Locke (2013) / Drama
MPAA Rated: R for language throughout.
Running Time: 85 min.
Cast: Tom Hardy
Voices: Olivia Colman, Ruth Wilson, Andrew Scott, Ben Daniels, Tom Holland
Director: Steven Knight
Screenplay: Steven Knight
Review published May 15, 2014
Locke is a high-concept, one-location drama, written and directed by Steven Knight, in which a man makes and receives a series of life-changing phone calls one evening while in his BMW (utilizing its hands-free phone capabilities) while out on the M6 toward London.
Tom Hardy (The Dark Knight Rises, This Means War) is the only visage we see during the course of the film. He stars as construction project supervisor named Ivan Locke, from Birmingham. He's a husband and father, and usually a loyal one, except for one night seven months prior in which he made a rare lapse in judgment while out on a project -- a one-night affair that has resulted in the impending birth of his illegitimate child on this night. Tensions build inside the vehicle as he leaves his family and massive skyscraper construction job behind in order to witness the child's birth in London, threatening to undo everything he is if he doesn't spin these proverbial plates just right. In between, Locke deals with the specter (never seen) of his dead father, who abandoned Ivan when he had been born, and serves as his guilty conscience that propels him to jump through all of the various hurdles to ensure his passage to his baby's birth.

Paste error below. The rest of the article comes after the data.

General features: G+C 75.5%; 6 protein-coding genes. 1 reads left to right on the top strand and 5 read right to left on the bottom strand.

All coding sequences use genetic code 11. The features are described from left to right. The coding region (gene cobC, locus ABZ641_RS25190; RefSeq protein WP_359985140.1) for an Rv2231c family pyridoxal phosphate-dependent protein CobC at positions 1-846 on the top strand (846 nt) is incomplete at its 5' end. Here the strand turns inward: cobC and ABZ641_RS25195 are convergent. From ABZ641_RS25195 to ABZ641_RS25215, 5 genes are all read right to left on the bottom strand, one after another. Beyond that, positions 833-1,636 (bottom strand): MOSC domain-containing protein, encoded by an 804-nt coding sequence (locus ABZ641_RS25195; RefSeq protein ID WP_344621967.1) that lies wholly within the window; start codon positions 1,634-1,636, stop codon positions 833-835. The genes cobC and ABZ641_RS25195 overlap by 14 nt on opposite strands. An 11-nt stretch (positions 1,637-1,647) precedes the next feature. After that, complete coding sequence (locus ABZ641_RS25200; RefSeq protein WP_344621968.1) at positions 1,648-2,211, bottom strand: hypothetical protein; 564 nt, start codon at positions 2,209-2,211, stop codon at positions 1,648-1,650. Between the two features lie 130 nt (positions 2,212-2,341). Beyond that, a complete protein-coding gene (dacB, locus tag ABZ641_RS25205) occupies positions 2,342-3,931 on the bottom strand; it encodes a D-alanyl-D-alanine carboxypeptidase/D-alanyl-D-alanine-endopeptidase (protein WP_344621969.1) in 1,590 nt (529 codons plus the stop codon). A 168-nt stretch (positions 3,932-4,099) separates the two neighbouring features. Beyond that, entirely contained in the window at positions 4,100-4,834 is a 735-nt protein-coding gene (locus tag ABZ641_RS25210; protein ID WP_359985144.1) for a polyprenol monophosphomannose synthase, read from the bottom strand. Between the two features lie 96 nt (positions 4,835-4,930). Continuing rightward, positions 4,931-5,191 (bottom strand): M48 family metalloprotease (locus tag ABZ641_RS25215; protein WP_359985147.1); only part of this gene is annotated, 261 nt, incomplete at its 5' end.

Locke is one of those movies that is hard to recommend blindly, as many moviegoers will quickly lose patience with the claustrophobic setting and lack of narrative other than eavesdropping on a collection of phone conversations over the course of 80 minutes, some of them delving into the technical issues having to do with a concrete pour. In many ways, this is a film of its age, as, as little as a few years prior, nearly all of these conversations would have either had to wait to be done on a phone off the road, or just in person. However, the satellite link to the car allows for conversations to occur while in transit, including call waiting, so there is very little space for reflection in this topsy-turvy predicament.
The best thing about Locke is the very nuanced performance by Tom Hardy at the heart of the film, which is particularly impressive given that he must do all of his acting without anyone to play off of but voices, and still convey meaning to the audience as to how critical the situations are when we don't know his history or any of the characters to whom he converses with. It's not as minimalist as Robert Redford's in All is Lost, but it is a comparable film in terms of its one-man-show aspect in which we must glean a good deal of the conflict just from the look on the protagonist's face. One can sense Locke struggling to do what normally comes naturally -- to keep his cool -- while the walls that hold up his life threaten to crumble like the concrete he oversees. He's a man who tries to look at the practical side of things, but fails to notice that what's really needed is to make an emotional connection, which is a muscle he doesn't flex as often as he should, keeping it all swallowed down deep inside.
For a unique experience at the cinema, Locke is definitely a different breed of film, and as such, merits a look for those who enjoy films off of the beaten path, and especially for those who love anything with Tom Hardy in it. However, this recommendation does come with a warning to not expect major thrills, huge reveals, or even to be riveted from beginning to end; it's a slow-burn dramatic character study to the bitter end.
©2014 Vince Leo